BizALERT

  • Sign up for the new FREE BizNEWS e-mail!

Dynamic Design Duo – FORS Defines Downtown Dining

26 Sep 2014 by BizDESIGN in Building Community, DOWNTOWN, FALL 2014, MILLENNIALS

By Kate Maguire Jensen –

Tucson architect Sonya Sotinsky says she’s seen exponential change in Tucson’s design scene since the late 1990s when the city was “held hostage by kokopellis.”

Today she believes that “people are finally feeling free to love the desert and the history of this place, and are embracing a more eclectic style.”

Without much of a stretch, one could easily make the case that Sotinsky and her architect husband, Miguel Fuentevilla, are a big part of the changing design aesthetic in Tucson.

Partners in FORS architecture + interiors, the pair has been responsible for dozens of Tucson restaurants and hotels, including nine downtown restaurants and bars – The Hub, Proper, Penca, Pizzeria Bianco, Playground, Downtown Kitchen + Cocktails, Gio Taco, Diablo Burger and Good Oak Bar. They also are designing the shell for Johnny Gibson’s Downtown Market, which is scheduled to open later this year.

The two met as undergrads at the University of Arizona, at an architecture party. After graduation, Sotinsky pursued a master’s degree in architecture at the University of California, Berkeley, which is where the duo started working in tandem.

The company name was born of necessity. They had just completed their first project together – a beach house – and were submitting it to Metropolitan Home for the “home of the year” competition. It was 11p.m. and by morning they needed a name and a logo. With no time for a focus group or a graphic designer, they took the ‘F’ from Fuentevilla and the ‘S’ from Sotinsky and put ‘OR’ in the middle. It must have worked. They won the award and the name has stayed.

They married in 1997 and soon after moved back to Tucson. “We realized that we couldn’t achieve all the things we wanted – start a firm, buy a house, have babies – in the Bay Area in the time frame we wanted (immediately),” Sotinsky said. “We made a good-sized list of possible cities and Tucson ended up winning because of family, cost of living, housing costs, weather, landscape, Rio Nuevo hopes of downtown renewal, the University of Arizona and the potential ability to make an impact with our work (versus being in a major market).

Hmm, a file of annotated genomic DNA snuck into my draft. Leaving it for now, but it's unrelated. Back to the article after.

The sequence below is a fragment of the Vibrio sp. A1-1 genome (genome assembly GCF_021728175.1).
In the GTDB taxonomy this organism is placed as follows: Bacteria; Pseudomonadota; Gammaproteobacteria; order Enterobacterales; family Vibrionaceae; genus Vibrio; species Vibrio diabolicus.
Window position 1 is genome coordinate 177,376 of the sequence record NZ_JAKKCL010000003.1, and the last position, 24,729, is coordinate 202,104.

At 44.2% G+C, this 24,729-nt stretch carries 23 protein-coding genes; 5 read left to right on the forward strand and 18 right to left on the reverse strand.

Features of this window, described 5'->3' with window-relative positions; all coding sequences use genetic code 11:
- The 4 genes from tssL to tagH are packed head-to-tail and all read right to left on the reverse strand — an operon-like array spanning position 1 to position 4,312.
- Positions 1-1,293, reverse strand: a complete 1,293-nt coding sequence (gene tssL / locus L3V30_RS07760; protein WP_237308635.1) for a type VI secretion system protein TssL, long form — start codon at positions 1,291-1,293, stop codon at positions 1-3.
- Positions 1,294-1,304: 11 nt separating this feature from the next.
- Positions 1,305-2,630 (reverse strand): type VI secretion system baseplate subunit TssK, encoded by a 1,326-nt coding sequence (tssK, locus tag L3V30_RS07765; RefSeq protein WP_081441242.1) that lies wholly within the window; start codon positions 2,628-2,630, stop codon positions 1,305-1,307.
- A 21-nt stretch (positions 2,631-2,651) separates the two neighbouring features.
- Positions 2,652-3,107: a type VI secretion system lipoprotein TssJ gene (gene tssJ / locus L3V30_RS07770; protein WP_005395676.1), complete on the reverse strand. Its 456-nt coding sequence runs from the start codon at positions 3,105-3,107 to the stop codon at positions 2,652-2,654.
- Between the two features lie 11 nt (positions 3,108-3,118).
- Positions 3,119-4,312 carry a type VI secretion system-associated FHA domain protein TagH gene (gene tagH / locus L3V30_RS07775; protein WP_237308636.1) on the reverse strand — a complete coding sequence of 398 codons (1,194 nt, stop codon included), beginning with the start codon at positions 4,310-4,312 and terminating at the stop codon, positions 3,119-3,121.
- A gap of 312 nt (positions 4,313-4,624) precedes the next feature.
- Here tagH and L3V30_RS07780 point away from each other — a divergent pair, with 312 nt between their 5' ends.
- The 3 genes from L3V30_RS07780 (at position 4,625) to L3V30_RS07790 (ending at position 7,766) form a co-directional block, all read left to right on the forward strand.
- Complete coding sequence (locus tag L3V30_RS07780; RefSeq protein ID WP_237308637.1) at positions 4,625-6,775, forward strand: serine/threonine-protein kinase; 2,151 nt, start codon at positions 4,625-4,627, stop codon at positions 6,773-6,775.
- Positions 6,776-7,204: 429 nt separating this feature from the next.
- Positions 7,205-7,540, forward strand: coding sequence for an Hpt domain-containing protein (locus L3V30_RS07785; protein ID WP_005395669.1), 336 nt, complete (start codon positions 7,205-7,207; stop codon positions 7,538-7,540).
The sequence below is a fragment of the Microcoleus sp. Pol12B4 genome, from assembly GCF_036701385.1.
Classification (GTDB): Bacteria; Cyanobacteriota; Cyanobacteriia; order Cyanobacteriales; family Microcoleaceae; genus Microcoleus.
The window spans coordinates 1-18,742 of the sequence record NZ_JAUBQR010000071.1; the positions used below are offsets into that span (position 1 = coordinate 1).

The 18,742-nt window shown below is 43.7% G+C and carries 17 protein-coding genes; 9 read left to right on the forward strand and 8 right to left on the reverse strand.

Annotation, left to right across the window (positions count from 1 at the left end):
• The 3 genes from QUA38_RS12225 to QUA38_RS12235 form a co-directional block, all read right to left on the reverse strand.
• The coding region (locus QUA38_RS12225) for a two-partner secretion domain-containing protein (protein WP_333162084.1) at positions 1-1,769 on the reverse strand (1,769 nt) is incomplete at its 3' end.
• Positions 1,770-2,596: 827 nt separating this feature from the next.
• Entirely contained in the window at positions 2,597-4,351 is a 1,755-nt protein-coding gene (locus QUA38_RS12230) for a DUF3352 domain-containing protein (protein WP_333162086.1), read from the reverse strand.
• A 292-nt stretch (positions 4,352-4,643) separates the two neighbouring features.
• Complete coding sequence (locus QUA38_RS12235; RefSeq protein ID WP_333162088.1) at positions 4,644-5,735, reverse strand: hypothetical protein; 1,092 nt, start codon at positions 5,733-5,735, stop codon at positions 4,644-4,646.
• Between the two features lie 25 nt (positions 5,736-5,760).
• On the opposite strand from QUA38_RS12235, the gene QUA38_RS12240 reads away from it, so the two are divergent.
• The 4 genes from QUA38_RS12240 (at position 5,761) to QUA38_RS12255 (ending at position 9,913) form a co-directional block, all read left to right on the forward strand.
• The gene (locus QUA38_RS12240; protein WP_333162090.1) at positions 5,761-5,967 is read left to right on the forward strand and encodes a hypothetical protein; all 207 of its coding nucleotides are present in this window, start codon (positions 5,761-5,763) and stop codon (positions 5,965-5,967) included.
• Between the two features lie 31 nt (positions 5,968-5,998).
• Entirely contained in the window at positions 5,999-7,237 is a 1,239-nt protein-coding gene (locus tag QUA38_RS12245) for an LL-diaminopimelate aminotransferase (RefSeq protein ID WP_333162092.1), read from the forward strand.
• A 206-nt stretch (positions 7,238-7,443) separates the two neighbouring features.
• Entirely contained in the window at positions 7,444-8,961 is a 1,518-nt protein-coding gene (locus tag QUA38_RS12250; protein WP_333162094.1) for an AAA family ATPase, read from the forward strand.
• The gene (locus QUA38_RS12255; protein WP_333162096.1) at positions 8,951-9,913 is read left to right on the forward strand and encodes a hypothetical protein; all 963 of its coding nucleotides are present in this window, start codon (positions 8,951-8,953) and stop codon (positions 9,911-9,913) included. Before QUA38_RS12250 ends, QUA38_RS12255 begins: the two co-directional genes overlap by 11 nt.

“We started small for sure, working out of our home. Some of our Bay Area clients came with us, so that helped with the transition.”

Sotinsky’s background was residential, Fuentevilla’s commercial. In Tucson they began to make their mark in the hospitality industry.

“With hotels and restaurants, you often get to be part of the entire process,” Fuentevilla said. “Our design process includes controlling the spatial experience inside and out. Many times we also design the interiors, even selecting small details such as millwork. It’s very satisfying to set design principles and to see them interpreted – to take a project from the earliest design phase to seeing people move in.”

The architecture duo develops design through storytelling, including creating the brand. They create storyboards for each project, just like what you’d find in a full-service marketing firm. Covered with fabric swatches, design fragments, fashion elements, landscapes, photos of people, words and phrases – the storyboard outlines the experience they want to create and becomes their design bible, a litmus test of sorts. Each design element is weighed against the storyboard to ensure brand consistency.